The Apple Watch’s internals have been a hot topic recently. Components like the battery life, the storage and the screen have all been much talked about around the device’s launch. However, not much has been said about repairs, or, to put it more bluntly, whether you’ll be able to get your Apple Watch repaired if it breaks.

Over at iFixit, their resident squad of techies managed to get their brand new Apple Watch apart pretty much as soon as it came out of the box. The ‘teardown’ process involves getting a new product and checking out what’s under the hood. It’s become an unofficial practice in the tech community to ensure companies include everything they say they will.

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The iFixit teardown found signs of what they call ‘built in obsolescence’ in the device – design quirks within the watch that render repairing it a difficult task. The obsolescence part of course relates to how on finding out the device cannot be repaired, the user presumably just goes  out and buys another. Of course, this isn’t the first time someone has pointed this kind of thing out in Apple’s devices.

The article basically put the major concern in a nutshell: “The S1 SiP [internal system in package] is encased in resin, and is further held in place by a mess of glue and soldered ribbon connectors. In short, basic component replacements look nearly impossible.”

The completed teardown showed no screws, no chance of reconnecting parts, and very little hope of recovery for this particular Apple Watch.

So to put it another way, the Apple Watch is glued together like some sort of model when manufactured. Of course, saving space has been the top concern for Apple creating such a compact but high-end device, but the irreversible gluing process does indeed hamper repairs. Could this be evidence of a device rushed to release in the first model?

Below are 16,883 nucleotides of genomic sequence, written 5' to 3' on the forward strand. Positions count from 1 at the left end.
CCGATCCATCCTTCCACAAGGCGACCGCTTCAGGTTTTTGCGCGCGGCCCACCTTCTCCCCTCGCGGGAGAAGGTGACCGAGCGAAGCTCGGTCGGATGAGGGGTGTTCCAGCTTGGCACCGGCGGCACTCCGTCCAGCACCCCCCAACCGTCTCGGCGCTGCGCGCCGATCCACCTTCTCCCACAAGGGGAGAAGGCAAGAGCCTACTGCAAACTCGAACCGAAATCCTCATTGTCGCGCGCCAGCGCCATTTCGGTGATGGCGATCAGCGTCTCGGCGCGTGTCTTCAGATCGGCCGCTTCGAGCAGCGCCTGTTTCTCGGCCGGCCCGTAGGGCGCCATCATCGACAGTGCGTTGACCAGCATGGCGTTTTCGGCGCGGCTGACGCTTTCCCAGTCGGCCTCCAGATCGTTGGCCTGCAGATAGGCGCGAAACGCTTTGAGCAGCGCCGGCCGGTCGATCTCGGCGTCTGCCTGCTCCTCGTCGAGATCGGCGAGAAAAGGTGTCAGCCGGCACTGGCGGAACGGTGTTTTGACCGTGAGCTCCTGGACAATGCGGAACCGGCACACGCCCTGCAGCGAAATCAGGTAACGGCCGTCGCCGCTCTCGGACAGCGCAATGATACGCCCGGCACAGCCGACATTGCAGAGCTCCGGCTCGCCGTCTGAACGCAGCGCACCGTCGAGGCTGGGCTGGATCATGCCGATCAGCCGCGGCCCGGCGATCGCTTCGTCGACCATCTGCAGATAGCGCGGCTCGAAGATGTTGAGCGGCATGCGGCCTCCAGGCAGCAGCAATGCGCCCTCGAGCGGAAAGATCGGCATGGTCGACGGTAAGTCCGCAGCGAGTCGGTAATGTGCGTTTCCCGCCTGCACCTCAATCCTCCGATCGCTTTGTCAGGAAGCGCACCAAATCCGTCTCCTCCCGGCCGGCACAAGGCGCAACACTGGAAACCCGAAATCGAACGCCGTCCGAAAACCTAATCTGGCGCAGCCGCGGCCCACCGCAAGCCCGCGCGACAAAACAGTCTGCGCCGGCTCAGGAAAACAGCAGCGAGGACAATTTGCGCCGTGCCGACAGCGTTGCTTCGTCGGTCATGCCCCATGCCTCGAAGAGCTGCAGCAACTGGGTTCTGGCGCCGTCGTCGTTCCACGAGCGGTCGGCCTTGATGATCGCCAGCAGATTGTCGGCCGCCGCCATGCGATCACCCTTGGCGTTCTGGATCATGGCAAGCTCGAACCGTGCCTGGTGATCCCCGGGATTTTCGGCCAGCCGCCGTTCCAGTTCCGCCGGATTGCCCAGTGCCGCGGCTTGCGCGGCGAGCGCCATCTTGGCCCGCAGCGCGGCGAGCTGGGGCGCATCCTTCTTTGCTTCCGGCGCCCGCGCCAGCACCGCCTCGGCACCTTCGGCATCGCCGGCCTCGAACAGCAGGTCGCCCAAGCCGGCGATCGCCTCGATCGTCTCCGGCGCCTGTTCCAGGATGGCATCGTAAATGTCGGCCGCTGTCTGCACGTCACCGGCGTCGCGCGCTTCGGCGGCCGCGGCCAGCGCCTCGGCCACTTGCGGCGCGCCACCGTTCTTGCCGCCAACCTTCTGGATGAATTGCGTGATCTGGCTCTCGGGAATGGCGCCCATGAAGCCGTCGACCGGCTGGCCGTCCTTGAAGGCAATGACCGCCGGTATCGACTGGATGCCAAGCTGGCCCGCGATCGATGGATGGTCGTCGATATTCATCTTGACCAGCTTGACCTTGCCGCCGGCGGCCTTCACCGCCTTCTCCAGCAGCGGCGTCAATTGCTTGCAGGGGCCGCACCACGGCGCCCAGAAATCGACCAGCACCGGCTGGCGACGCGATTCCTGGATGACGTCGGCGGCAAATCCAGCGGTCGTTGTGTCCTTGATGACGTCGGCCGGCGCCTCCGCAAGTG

Apple are not known for doing a poor a job when building their devices – it’s a well known perk of buying their stuff. However, cutting costs for the Apple Watch may have also meant cutting corners on the build. Wearables are an emerging market, and as such the smaller, faster components are not as heavily mass produced. This means custom chips are racking up higher prices.

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At any rate, this probably mean an Apple Watch repair might be a little difficult – of course extended warranties are bound to be available, and this might be something you should look into. As for upgrading existing watches with faster components, it’s highly doubtful that it can be done.

This also means there’s not a lot you can do if the first generation Apple Watch ends up being outclassed by newer ones in the future. The only option really will be to upgrade and hope for a part exchange deal from Apple.

Via: The Independent

Via: MKweb